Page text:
Snake Scam Slithering From Bay Area To Placer County
Don't Miss This
- ICE: Local Authorities Have Denied 8,800 Federal Immigration Hold Requests This Year
- Modesto Wants To Crack Down On Residents Parking Cars On Lawns
- Republican Lawmakers Call For Travel Ban From West Africa Amid Ebola Fears
- Taryn Manning Of ‘Orange Is the New Black’ To Headline Grave Digger’s Ball
- Is Former Sacramento Real-Estate Mogul Once Accused Of Secret Recording At It Again?
Get Breaking News First
ROSEVILLE (CBS13) — A snake scam is scaring people out of their homes as its made its way from the Bay Area to Placer County.
Scam artists pose as animal-control workers looking for poisonous snakes. Once they get inside, they steal from unsuspecting homeowners.
One woman was dressed for the part, wearing an animal control uniform with a story to tell Roseville resident Chris Bing.
“She was just trying to get inside and set some traps and look for dangerous snakes.”
He knew something was off from the moment he opened the door.
The first reg flag: She claimed she was from animal control, but didn’t even know what city she was in.
“So she said she’s from the city and she said, ‘I’m from Sacramento’ and I said, ‘You’re in Roseville’—she said, ‘I’m with the county.’”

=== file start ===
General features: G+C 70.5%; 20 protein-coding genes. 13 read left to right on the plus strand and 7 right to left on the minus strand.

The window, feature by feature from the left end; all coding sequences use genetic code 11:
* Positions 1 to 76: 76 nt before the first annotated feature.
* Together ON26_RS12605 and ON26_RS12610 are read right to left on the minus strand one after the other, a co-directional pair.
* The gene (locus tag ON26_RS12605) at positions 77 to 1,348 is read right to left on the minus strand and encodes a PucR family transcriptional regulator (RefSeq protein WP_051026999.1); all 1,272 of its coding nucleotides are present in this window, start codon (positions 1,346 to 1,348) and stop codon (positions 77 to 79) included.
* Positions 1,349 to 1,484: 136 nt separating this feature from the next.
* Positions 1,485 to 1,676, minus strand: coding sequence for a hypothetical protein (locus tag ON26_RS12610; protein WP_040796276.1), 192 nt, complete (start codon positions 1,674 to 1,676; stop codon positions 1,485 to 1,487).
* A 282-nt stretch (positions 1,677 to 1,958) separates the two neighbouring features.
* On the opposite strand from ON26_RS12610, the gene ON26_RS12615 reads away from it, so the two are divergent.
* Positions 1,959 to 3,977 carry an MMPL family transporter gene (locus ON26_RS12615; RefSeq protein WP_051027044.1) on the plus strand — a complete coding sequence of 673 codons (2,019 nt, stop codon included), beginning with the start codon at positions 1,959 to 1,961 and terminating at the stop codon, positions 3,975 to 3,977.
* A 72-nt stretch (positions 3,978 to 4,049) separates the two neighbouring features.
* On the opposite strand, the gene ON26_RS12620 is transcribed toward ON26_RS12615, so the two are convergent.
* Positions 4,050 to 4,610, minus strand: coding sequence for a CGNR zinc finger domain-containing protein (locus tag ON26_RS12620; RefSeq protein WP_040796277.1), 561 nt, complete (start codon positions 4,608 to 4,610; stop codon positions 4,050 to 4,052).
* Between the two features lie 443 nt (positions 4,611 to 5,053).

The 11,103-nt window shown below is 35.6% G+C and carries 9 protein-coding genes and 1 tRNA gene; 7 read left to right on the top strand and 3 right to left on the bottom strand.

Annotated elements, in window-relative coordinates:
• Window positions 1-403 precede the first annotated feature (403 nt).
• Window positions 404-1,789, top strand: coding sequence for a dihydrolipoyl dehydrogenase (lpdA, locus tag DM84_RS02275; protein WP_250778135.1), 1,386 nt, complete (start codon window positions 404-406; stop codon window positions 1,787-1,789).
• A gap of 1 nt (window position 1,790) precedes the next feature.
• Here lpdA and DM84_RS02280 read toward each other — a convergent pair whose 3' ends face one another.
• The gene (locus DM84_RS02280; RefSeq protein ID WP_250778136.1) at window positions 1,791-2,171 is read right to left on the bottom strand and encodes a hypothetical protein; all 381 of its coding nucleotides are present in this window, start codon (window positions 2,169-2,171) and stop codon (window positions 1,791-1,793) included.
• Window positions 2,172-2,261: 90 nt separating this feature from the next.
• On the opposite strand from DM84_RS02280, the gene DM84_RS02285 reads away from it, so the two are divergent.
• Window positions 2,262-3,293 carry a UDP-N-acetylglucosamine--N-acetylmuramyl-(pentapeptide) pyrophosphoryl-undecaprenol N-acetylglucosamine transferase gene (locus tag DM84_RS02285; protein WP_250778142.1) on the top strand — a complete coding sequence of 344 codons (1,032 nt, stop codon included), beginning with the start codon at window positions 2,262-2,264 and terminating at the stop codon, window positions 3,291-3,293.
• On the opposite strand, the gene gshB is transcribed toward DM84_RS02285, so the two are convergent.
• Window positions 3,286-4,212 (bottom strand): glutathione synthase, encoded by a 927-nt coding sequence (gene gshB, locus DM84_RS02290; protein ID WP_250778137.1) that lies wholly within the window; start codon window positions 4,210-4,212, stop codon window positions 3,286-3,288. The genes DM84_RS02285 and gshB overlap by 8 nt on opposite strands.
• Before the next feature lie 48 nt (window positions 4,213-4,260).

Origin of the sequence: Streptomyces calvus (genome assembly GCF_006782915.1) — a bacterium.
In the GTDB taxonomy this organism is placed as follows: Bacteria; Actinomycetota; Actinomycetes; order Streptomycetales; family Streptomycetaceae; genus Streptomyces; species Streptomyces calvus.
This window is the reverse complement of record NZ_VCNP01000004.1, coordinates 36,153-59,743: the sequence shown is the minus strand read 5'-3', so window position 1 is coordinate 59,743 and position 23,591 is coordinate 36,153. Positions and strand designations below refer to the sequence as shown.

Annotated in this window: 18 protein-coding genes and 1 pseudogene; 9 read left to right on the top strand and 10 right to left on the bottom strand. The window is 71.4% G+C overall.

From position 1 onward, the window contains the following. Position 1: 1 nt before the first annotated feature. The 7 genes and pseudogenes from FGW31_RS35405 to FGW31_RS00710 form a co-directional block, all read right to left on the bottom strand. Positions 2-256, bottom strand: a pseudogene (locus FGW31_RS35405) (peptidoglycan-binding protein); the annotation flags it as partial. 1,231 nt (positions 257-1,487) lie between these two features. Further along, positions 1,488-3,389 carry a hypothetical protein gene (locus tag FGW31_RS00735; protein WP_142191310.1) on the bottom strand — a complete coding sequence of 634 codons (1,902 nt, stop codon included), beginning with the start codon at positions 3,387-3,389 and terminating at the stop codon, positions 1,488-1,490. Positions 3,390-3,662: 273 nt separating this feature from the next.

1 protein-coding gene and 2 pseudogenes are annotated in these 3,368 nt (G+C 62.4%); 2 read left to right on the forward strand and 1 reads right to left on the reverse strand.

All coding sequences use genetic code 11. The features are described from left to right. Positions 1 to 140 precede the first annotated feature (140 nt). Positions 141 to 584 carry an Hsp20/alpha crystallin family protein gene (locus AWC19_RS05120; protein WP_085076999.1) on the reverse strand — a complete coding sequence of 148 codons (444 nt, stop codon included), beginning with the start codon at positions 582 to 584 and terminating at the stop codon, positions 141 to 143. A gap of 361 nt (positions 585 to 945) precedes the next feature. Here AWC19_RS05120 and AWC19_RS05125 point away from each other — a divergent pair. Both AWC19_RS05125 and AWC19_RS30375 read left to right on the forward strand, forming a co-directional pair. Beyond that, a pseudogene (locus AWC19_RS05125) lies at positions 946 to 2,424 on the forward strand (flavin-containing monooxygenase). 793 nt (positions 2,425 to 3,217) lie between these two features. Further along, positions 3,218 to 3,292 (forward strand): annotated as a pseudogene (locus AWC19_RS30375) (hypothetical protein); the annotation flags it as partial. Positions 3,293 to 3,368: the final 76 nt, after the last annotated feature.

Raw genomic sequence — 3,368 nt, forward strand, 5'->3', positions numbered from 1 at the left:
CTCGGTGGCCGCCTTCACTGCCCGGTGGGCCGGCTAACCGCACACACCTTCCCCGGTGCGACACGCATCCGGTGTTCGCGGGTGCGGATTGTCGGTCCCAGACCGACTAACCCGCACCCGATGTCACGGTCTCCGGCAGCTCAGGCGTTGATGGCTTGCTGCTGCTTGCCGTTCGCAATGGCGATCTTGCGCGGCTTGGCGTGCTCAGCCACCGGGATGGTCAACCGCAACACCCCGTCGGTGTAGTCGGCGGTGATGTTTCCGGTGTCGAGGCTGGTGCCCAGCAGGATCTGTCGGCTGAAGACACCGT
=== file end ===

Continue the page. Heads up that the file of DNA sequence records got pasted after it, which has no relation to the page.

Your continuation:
To that, Bing responded, “You’re not even in the right county. This is Placer County.”
The fake worker even had pictures of venomous snakes—just not ones you’d find in a Roseville backyard.
“Unless they escaped from the zoo, they were not from North America.”
Eventually the woman took off. But in a nearby neighborhood, she struck again, and this time the snake scam worked like a charm.
She talked her way into a couple’s backyard, supposedly to set snake traps. The victims realized later that cash and jewelry were missing.
“So apparently she had an unseen partner who was burglarizing the house while she had them tied up in the backyard,” said Roseville officer Dee Dee Gunther.
Roseville Police suspect it’s the same two-person team that hit six Bay Area cities last week, mostly targeting the elderly.
“Based on the fact they didn’t even know what city they were in it does sound like they were out of town.”
Bing didn’t fall for it. When she wouldn’t leave, he dropped a line that would only fool a fake animal-control officer.
“‘Look, our dog is trained to detect both intruders and snakes.’ And she said, ‘Oh ok,’ and she turned around and left.”
The suspect is described as either wearing an animal-control uniform, or a blue polo with animal-control logo an khakis.
If you’re suspicious of a worker coming to your door, make sure to ask for identification.